Canada: Alisha Lee

Personal narratives: What's disability to me?
June 2011

Alisha Lee writes of her struggle to be a regular 16 year old in a world where rules and negative attitudes are some of her greatest barriers.

I am 16 years old and live in Ontario, Canada and have congenital muscular dystrophy. I know it will happen [death] to me earlier than to a regular person. In 2005 I had to get a tracheotomy. I’m on the ventilator all night because when I sleep my muscles relax to the point where I'm inhaling but I'm not exhaling. During the day, if I’m really upset or my meds aren’t working, I can’t breathe so I am on it all day. I can still go to school because the battery lasts eight hours. I can still talk when I’m using the ventilator. I’m limited in the use of my hands, but I can do a little – like I can use my iPod, which is really good. I use my laptop through something called DrivePoint. I use the joystick on my chair to navigate the mouse and click on what I want. There's an onscreen keyboard and I have to click each letter. It’s slow but I feel lucky to have it. My wheelchair is electric. If I didn’t have it, I would need someone to push me everywhere, which I would hate.

Every morning, I wake up and my dad gets me ready. I usually choose what I am going to wear. If I have a nurse a couple of days in a row, she will put the outfits I chose together in my closet so in the morning I'm not scrambling around for clothes – my dad doesn't like doing that. About 2 years ago he started saying, "No, you have to tell me what to do." As I got older, he said, "You need to have more responsibility since I'm not doing these things for me." He wants me to feel like I am in charge, so he said, "You tell me exactly what you need." He says this is direct care, that I should make the decisions.

At school, I have to go to the room with all the kids in the disabled class, it’s my home room. There's one other person who’s like me. She has spina bifida so I hang around with her a lot and we talk. I have some other friends at school. We've been in the same [mainstream] classes together and some of them started talking to me when they saw that I'm able to do the work and be in school in a regular environment. There are other kids who ignore me because of the kind of situation that I'm in.

My first class is geography so the educational assistant (EA) takes me upstairs. The EAs write my notes and transcribe for me if I'm doing tests or quizzes. If there are group projects and people are getting together after school to do them, I can’t go to their house. Usually they'll just give me a portion to do and if I have any questions I'll email them or Facebook them. That’s one of the ways people have gotten to know me. There are three girls who I'm really close with now because we've been in math, science, and geography together. Now we talk on the computer. We're going to a concert together at the end of summer.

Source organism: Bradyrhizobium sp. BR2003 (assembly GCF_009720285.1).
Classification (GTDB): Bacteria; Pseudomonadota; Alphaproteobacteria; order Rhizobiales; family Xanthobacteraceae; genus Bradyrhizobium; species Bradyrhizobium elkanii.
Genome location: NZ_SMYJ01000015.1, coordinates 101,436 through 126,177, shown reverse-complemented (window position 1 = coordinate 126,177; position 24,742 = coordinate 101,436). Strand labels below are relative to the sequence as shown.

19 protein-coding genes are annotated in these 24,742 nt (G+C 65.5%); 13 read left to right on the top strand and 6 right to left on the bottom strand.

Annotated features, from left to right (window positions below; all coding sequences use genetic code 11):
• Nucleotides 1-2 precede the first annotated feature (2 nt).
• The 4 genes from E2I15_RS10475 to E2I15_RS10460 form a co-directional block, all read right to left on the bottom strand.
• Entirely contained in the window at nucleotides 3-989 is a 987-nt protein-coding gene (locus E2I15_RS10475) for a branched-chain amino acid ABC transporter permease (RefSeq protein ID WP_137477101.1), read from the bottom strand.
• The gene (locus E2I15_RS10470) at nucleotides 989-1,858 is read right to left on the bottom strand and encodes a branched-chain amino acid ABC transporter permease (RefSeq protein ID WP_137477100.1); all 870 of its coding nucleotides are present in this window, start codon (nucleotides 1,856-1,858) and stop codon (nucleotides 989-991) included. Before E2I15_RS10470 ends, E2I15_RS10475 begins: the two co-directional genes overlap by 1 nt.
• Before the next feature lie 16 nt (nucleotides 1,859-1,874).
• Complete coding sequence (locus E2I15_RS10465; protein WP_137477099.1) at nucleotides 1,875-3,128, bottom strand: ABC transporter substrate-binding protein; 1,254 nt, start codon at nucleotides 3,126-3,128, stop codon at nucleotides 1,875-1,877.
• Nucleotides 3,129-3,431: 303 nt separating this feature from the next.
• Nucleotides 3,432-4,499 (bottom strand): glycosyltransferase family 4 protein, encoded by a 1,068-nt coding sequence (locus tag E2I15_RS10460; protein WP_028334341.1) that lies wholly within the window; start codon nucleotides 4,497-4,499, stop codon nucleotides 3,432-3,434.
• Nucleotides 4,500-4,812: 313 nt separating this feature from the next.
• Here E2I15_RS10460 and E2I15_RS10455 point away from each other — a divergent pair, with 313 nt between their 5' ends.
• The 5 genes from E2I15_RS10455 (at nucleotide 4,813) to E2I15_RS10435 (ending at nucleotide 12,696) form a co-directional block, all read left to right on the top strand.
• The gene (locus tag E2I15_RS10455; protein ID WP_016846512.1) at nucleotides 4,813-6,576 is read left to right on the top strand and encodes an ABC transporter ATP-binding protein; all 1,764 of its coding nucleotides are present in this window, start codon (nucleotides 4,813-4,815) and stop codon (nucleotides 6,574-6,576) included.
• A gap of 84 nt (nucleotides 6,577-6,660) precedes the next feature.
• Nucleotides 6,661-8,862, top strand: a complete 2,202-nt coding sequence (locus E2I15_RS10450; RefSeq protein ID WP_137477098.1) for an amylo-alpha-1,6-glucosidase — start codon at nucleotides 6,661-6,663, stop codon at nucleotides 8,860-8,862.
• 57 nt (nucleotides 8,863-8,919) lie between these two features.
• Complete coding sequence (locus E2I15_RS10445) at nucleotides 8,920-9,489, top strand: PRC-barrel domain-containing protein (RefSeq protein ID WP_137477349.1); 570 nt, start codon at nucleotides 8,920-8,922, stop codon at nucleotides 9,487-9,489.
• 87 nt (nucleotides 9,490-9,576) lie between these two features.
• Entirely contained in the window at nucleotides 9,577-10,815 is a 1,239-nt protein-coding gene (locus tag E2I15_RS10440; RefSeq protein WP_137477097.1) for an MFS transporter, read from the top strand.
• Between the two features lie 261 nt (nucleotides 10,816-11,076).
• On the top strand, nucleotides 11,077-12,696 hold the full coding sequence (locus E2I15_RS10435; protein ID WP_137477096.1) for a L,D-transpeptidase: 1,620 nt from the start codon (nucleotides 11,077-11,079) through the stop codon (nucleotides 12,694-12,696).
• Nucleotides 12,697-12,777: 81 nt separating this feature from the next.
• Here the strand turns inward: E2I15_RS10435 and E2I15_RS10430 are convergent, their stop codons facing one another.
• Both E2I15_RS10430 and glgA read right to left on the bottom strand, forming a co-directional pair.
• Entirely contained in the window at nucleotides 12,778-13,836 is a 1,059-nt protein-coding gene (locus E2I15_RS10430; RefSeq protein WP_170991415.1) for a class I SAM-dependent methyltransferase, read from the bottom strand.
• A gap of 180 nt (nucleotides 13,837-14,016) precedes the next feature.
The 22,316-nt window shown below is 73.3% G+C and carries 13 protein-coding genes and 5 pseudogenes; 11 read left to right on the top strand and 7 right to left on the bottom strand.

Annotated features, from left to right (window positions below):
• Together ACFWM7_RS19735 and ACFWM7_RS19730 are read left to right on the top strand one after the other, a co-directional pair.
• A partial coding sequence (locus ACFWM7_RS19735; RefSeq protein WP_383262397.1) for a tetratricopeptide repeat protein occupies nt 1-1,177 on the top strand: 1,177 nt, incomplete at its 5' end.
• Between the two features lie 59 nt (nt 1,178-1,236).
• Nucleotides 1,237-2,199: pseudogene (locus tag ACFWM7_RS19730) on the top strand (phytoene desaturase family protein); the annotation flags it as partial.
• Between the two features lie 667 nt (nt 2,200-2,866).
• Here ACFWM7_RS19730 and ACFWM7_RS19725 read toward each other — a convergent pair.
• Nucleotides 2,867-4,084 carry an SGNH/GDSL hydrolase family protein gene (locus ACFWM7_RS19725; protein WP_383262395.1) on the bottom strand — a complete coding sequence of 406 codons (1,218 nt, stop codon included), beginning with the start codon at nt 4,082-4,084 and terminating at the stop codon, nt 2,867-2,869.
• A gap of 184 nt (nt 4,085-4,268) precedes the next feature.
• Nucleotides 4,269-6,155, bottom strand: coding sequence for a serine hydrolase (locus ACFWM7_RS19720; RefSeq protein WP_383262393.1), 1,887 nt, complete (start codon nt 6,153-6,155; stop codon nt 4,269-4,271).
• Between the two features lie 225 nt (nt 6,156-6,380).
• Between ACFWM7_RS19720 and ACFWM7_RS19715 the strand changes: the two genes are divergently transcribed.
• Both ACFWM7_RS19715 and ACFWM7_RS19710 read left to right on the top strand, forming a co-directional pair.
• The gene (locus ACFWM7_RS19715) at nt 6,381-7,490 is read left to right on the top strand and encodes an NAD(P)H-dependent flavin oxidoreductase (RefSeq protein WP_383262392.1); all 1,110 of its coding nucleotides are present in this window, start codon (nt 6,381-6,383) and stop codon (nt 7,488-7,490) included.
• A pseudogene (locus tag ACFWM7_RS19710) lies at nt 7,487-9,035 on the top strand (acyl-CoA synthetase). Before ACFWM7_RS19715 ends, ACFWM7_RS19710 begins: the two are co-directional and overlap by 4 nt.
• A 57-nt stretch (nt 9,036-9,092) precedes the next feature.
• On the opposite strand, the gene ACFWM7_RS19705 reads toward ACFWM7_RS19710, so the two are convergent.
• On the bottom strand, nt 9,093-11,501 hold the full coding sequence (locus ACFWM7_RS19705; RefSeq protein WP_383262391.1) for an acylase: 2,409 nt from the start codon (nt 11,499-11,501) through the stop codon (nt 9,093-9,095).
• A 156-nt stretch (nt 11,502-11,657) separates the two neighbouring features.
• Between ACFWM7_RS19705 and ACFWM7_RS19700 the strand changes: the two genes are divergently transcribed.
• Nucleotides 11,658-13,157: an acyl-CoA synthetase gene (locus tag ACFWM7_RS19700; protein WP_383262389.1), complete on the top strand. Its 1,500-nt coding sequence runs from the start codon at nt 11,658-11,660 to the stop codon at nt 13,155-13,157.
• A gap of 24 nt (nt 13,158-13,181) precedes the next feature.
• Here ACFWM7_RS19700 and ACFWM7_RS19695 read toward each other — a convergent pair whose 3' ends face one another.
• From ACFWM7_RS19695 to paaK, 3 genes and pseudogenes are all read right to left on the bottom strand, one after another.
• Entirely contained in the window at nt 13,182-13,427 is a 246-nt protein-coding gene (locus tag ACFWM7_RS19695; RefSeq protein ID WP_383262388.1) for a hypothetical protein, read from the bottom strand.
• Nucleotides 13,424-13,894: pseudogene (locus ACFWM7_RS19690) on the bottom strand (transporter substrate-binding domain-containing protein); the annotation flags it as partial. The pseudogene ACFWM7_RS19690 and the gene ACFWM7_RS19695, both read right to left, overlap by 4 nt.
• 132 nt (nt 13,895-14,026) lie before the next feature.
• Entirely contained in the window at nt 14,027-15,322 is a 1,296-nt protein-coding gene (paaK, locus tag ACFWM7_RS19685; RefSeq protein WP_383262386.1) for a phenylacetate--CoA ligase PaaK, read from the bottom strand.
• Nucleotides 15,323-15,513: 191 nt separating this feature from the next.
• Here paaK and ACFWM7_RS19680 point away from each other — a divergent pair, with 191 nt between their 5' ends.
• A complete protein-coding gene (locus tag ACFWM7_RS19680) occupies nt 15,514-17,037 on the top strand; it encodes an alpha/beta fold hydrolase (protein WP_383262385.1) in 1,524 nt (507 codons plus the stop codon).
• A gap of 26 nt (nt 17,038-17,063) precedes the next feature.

There is always an EA in class with me, and my nurse is there all the time. It can make it difficult to have a friendship. I’d like to go to the cafeteria for lunch and sit with my friends. One day, Carolyn, my nurse, and I actually went to the cafeteria; we didn't come back to the disabled class. I got into trouble but it was so much fun because my friends and I know so many people in the school. We had a great time – this big table full of people – it was so much fun. And then my nurse fed me and after she went somewhere else where she could see but not hear me and she just let me hang out with my friends. Once I asked to go to the cafeteria and the EA said, 'OK, let's go." But they brought the whole [disabled] class. That defeats the purpose, as far as I’m concerned.

What's important to me in life is trying to be as regular as I can be, up to the fullest point, do everything I can – and don't waste time or sit around moping. Being a regular teenager is very important to me. The nurses have been helpful for that. Ever since I've had nurses I've been able to go out more. I ask them and they say, "Sure, no problem." I don’t have to rely on my parents, so that's a big thing. There isn’t a lot of romance in my life, although there are lots of guys I am interested in. But I think when they look at me, they see the chair. I want to be a lawyer or something to do with the computers – I love computers – maybe graphic design. I'm still looking into it. When I turn 18 I don’t have funding for nurses anymore, I get a Personal Support Worker (PSW) instead. I’m on a waiting list for independent housing. I’d like to travel, to see Paris and Jamaica.

I know that the system in Canada is better than lots of places. My parents don’t have to pay for my health care, and the nurses are covered. But I think that people who need funding to make things accessible should get it I really, really need to have a place to live that is accessible and they keep declining my parents saying they make too much income. They both work hard, but it isn’t enough to take care of three kids and do the renovations to make our house accessible. More places should be wheelchair accessible. It really bothers me that there are so many things I could do if things were built differently. What I wish is that we had a world where everyone could be regular without being stopped by things like stairs or rules that pretend to be in their best interest.

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